My coffee smells like a skunk today. So do my hands, my laptop, my forearm. I can’t smell my own hair, but I’m sure it is skunky too. I’ve showered, shampooed my hair twice, run a soapy loofah over every inch of my body, laundered every stitch of clothing that came near the dog.
We let Olive off leash for the last stretch of our walk home last night. It’s fun watching her enjoy her freedom, and with our house only ten yards away, and it being well past our sleepy town’s bedtime, what could possibly go wrong? For the first 4 seconds she purposefully trots towards home, water, snack, bed.
But that fifth second brings down the house. She spots something in the dark shrub in our next-door neighbor’s front yard, and makes a hard right turn towards it. I think it a bit odd. Suddenly, she is laser focused. What could she possibly have seen that changed her raison d’être?
“Olive, what are you doing? Come back!” I’m trying to do my best stage whisper. I don’t want my voice echoing down the empty street, waking the neighbors.
“OLIVE!” She is running now.
She ignores me. Srini goes around, on our side of the short fence, so he can see where she is headed. He says he got a flash of something, before it darted away.
An angry, bossy bark, a mad kerfuffle, and then silence. The whole thing takes all of 10 seconds. Olive is now walking back towards me, a little dazed, sobered, almost relieved to have me grab her collar.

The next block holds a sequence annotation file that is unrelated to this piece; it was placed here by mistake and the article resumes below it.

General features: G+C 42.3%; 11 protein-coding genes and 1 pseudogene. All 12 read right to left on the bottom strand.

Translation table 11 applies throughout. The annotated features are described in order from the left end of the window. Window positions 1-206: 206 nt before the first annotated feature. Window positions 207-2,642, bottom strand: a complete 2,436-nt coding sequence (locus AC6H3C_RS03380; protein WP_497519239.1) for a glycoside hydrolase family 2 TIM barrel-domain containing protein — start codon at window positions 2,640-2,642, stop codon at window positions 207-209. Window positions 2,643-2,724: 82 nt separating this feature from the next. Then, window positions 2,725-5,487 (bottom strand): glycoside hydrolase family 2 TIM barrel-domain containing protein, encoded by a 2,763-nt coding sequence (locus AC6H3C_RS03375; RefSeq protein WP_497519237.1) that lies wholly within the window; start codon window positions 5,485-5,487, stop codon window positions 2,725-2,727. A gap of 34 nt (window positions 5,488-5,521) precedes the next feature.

“Olive! What the heck was that?!”
I hold on to her this time, and start heading down our driveway. The smell hasn’t hit me yet.
Srini says, “I think she got sprayed. I think that was a skunk.”
In fact, the smell doesn’t really hit me until we start washing her down with a mix of hydrogen peroxide, baking soda, and dish soap. What would we have done before the internet? And when it does, it feels like a blow to the head. But I mostly ignore it. I’m the one who is laser focused now; I’m intent on scrubbing her down.
Olive is weirded out by this bucket bath in the backyard, the whole family fussing over her.
“Bring me some warm water, Aanika, hurry.”
“We need some shampoo.”
“Don’t get this stuff in her eyes.”
“Anjali, give her a treat.”
“Aaaagh!” She shakes off the water all over me.
The chemical bath, followed by a shampoo, and the dog is the cleanest she has ever been. But the house is somehow drenched in skunk. Then begins the laundry. Dog towels, our clothes, her leash and collar, a blanket Aanika had wrapped herself in. The smell must be wafting in from the outside. The skunk is probably still hiding, just feet away from our kitchen.